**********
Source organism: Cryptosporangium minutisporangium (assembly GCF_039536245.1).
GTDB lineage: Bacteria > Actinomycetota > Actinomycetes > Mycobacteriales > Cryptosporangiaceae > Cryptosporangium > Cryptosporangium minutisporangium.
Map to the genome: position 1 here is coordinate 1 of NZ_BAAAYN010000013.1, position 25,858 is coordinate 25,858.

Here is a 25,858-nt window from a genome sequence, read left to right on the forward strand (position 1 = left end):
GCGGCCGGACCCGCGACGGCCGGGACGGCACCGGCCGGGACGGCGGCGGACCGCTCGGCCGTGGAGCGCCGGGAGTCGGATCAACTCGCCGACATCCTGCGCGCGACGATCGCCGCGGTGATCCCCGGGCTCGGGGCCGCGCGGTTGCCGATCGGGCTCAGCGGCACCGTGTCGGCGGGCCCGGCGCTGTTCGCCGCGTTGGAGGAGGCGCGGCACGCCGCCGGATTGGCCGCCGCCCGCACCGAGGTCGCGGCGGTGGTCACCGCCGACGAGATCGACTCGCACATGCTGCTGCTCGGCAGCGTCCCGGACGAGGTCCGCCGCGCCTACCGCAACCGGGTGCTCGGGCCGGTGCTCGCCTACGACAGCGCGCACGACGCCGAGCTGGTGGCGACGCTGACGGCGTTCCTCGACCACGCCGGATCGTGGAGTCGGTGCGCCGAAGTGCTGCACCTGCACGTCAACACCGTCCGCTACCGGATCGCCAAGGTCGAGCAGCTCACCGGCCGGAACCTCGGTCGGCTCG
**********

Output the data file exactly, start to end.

Source organism: Cryptosporangium minutisporangium (assembly GCF_039536245.1).
GTDB lineage: Bacteria > Actinomycetota > Actinomycetes > Mycobacteriales > Cryptosporangiaceae > Cryptosporangium > Cryptosporangium minutisporangium.
Map to the genome: position 1 here is coordinate 1 of NZ_BAAAYN010000013.1, position 25,858 is coordinate 25,858.

Here is a 25,858-nt window from a genome sequence, read left to right on the forward strand (position 1 = left end):
GCGGCCGGACCCGCGACGGCCGGGACGGCACCGGCCGGGACGGCGGCGGACCGCTCGGCCGTGGAGCGCCGGGAGTCGGATCAACTCGCCGACATCCTGCGCGCGACGATCGCCGCGGTGATCCCCGGGCTCGGGGCCGCGCGGTTGCCGATCGGGCTCAGCGGCACCGTGTCGGCGGGCCCGGCGCTGTTCGCCGCGTTGGAGGAGGCGCGGCACGCCGCCGGATTGGCCGCCGCCCGCACCGAGGTCGCGGCGGTGGTCACCGCCGACGAGATCGACTCGCACATGCTGCTGCTCGGCAGCGTCCCGGACGAGGTCCGCCGCGCCTACCGCAACCGGGTGCTCGGGCCGGTGCTCGCCTACGACAGCGCGCACGACGCCGAGCTGGTGGCGACGCTGACGGCGTTCCTCGACCACGCCGGATCGTGGAGTCGGTGCGCCGAAGTGCTGCACCTGCACGTCAACACCGTCCGCTACCGGATCGCCAAGGTCGAGCAGCTCACCGGCCGGAACCTCGGTCGGCTCG